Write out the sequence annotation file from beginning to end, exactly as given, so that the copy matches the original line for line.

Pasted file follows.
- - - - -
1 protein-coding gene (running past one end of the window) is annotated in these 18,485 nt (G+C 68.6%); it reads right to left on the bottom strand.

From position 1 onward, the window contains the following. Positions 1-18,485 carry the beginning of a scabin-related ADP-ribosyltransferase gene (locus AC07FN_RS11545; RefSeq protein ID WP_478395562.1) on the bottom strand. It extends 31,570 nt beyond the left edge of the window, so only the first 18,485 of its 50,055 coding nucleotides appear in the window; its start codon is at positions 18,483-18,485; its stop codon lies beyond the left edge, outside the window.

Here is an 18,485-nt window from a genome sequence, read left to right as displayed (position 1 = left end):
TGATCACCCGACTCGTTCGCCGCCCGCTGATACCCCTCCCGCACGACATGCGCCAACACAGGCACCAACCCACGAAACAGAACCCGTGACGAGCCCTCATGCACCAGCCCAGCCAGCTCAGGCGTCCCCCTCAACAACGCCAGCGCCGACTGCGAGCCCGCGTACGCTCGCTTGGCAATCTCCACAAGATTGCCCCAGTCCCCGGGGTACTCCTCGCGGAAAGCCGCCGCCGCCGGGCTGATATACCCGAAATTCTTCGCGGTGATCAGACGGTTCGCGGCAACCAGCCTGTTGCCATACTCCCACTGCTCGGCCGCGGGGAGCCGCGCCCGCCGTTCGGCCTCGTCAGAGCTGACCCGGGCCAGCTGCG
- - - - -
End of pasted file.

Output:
1 protein-coding gene (running past one end of the window) is annotated in these 18,485 nt (G+C 68.6%); it reads right to left on the bottom strand.

From position 1 onward, the window contains the following. Positions 1-18,485 carry the beginning of a scabin-related ADP-ribosyltransferase gene (locus AC07FN_RS11545; RefSeq protein ID WP_478395562.1) on the bottom strand. It extends 31,570 nt beyond the left edge of the window, so only the first 18,485 of its 50,055 coding nucleotides appear in the window; its start codon is at positions 18,483-18,485; its stop codon lies beyond the left edge, outside the window.

Here is an 18,485-nt window from a genome sequence, read left to right as displayed (position 1 = left end):
TGATCACCCGACTCGTTCGCCGCCCGCTGATACCCCTCCCGCACGACATGCGCCAACACAGGCACCAACCCACGAAACAGAACCCGTGACGAGCCCTCATGCACCAGCCCAGCCAGCTCAGGCGTCCCCCTCAACAACGCCAGCGCCGACTGCGAGCCCGCGTACGCTCGCTTGGCAATCTCCACAAGATTGCCCCAGTCCCCGGGGTACTCCTCGCGGAAAGCCGCCGCCGCCGGGCTGATATACCCGAAATTCTTCGCGGTGATCAGACGGTTCGCGGCAACCAGCCTGTTGCCATACTCCCACTGCTCGGCCGCGGGGAGCCGCGCCCGCCGTTCGGCCTCGTCAGAGCTGACCCGGGCCAGCTGCG